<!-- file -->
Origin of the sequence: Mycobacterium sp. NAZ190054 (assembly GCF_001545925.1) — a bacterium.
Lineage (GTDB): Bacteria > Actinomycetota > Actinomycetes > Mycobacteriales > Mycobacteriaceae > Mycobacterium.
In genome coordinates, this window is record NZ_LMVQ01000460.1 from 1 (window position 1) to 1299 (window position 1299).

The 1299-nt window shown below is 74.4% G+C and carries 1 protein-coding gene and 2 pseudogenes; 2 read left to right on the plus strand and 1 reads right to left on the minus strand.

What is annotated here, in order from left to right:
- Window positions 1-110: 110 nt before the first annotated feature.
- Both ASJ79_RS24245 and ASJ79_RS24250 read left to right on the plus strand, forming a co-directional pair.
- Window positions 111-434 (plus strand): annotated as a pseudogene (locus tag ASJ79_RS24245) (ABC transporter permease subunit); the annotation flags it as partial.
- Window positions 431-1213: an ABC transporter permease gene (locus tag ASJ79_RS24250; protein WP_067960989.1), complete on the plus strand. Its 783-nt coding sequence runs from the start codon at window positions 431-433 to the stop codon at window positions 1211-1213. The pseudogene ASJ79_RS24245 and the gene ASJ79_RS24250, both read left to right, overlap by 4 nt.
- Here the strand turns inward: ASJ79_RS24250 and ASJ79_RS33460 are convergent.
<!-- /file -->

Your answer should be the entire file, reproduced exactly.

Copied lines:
Origin of the sequence: Mycobacterium sp. NAZ190054 (assembly GCF_001545925.1) — a bacterium.
Lineage (GTDB): Bacteria > Actinomycetota > Actinomycetes > Mycobacteriales > Mycobacteriaceae > Mycobacterium.
In genome coordinates, this window is record NZ_LMVQ01000460.1 from 1 (window position 1) to 1299 (window position 1299).

The 1299-nt window shown below is 74.4% G+C and carries 1 protein-coding gene and 2 pseudogenes; 2 read left to right on the plus strand and 1 reads right to left on the minus strand.

What is annotated here, in order from left to right:
- Window positions 1-110: 110 nt before the first annotated feature.
- Both ASJ79_RS24245 and ASJ79_RS24250 read left to right on the plus strand, forming a co-directional pair.
- Window positions 111-434 (plus strand): annotated as a pseudogene (locus tag ASJ79_RS24245) (ABC transporter permease subunit); the annotation flags it as partial.
- Window positions 431-1213: an ABC transporter permease gene (locus tag ASJ79_RS24250; protein WP_067960989.1), complete on the plus strand. Its 783-nt coding sequence runs from the start codon at window positions 431-433 to the stop codon at window positions 1211-1213. The pseudogene ASJ79_RS24245 and the gene ASJ79_RS24250, both read left to right, overlap by 4 nt.
- Here the strand turns inward: ASJ79_RS24250 and ASJ79_RS33460 are convergent.